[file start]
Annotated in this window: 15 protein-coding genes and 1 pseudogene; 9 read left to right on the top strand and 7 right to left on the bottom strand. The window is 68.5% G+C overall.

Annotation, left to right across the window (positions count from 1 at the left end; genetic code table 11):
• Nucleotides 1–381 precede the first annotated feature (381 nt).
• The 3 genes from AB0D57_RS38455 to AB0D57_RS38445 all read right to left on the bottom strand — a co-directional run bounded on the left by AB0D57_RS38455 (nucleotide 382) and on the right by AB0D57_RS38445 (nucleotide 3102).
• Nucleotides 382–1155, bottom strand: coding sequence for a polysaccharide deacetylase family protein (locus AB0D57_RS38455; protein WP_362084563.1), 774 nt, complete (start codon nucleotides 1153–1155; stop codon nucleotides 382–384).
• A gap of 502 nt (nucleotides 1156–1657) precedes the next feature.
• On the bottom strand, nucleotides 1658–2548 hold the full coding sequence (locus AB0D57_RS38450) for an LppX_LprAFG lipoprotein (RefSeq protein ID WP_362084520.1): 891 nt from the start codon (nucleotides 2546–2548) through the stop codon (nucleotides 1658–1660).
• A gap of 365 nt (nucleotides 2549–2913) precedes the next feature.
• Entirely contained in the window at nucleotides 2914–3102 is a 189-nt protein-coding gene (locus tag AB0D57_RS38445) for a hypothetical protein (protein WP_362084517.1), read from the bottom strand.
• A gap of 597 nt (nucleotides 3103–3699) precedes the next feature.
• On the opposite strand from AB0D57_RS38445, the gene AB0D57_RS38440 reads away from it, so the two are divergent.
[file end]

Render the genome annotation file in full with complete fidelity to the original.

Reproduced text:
Annotated in this window: 15 protein-coding genes and 1 pseudogene; 9 read left to right on the top strand and 7 right to left on the bottom strand. The window is 68.5% G+C overall.

Annotation, left to right across the window (positions count from 1 at the left end; genetic code table 11):
• Nucleotides 1–381 precede the first annotated feature (381 nt).
• The 3 genes from AB0D57_RS38455 to AB0D57_RS38445 all read right to left on the bottom strand — a co-directional run bounded on the left by AB0D57_RS38455 (nucleotide 382) and on the right by AB0D57_RS38445 (nucleotide 3102).
• Nucleotides 382–1155, bottom strand: coding sequence for a polysaccharide deacetylase family protein (locus AB0D57_RS38455; protein WP_362084563.1), 774 nt, complete (start codon nucleotides 1153–1155; stop codon nucleotides 382–384).
• A gap of 502 nt (nucleotides 1156–1657) precedes the next feature.
• On the bottom strand, nucleotides 1658–2548 hold the full coding sequence (locus AB0D57_RS38450) for an LppX_LprAFG lipoprotein (RefSeq protein ID WP_362084520.1): 891 nt from the start codon (nucleotides 2546–2548) through the stop codon (nucleotides 1658–1660).
• A gap of 365 nt (nucleotides 2549–2913) precedes the next feature.
• Entirely contained in the window at nucleotides 2914–3102 is a 189-nt protein-coding gene (locus tag AB0D57_RS38445) for a hypothetical protein (protein WP_362084517.1), read from the bottom strand.
• A gap of 597 nt (nucleotides 3103–3699) precedes the next feature.
• On the opposite strand from AB0D57_RS38445, the gene AB0D57_RS38440 reads away from it, so the two are divergent.